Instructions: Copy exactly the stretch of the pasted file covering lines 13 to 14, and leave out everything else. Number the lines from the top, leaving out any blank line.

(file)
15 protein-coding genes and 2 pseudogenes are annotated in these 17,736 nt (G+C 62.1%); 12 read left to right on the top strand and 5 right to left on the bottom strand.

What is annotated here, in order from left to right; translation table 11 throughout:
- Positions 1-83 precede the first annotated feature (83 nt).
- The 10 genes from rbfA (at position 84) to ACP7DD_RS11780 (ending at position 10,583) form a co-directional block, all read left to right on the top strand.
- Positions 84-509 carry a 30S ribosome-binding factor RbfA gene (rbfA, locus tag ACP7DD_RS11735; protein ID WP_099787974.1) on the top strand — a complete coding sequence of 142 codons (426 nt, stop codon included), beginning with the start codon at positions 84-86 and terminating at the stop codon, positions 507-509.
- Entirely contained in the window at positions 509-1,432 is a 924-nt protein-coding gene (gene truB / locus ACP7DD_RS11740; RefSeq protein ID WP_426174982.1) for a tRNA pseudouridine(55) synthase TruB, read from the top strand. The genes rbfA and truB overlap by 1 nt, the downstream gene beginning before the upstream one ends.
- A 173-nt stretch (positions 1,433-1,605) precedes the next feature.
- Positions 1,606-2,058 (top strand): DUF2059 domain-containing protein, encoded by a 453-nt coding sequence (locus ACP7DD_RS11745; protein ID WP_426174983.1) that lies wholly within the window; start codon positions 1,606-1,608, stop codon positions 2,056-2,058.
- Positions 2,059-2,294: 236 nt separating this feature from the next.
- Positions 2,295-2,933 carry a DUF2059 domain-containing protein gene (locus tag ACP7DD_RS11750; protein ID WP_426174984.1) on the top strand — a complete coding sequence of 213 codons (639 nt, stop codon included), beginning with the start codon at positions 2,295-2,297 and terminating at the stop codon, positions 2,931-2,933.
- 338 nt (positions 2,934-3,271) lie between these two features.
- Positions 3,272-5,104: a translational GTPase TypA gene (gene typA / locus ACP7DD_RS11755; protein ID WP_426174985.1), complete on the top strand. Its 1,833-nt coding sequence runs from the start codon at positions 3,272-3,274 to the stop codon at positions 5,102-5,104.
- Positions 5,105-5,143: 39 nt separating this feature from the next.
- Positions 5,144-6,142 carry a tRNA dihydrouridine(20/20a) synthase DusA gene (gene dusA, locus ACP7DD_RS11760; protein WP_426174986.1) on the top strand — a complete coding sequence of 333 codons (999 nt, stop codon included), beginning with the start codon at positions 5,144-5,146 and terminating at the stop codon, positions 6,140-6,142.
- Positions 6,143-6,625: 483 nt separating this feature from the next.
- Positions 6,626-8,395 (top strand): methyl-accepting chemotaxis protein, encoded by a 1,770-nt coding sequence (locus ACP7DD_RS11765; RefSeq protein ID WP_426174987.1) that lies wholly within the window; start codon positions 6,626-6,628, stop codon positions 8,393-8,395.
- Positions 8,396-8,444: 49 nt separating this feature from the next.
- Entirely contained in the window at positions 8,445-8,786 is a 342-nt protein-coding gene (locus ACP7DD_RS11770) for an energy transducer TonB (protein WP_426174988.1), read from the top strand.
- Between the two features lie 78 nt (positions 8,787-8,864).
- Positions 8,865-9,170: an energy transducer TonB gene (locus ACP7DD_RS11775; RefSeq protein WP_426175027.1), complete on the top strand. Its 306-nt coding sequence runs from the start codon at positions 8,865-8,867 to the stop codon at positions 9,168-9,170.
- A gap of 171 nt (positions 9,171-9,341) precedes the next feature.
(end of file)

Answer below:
- Positions 5,105-5,143: 39 nt separating this feature from the next.
- Positions 5,144-6,142 carry a tRNA dihydrouridine(20/20a) synthase DusA gene (gene dusA, locus ACP7DD_RS11760; protein WP_426174986.1) on the top strand — a complete coding sequence of 333 codons (999 nt, stop codon included), beginning with the start codon at positions 5,144-5,146 and terminating at the stop codon, positions 6,140-6,142.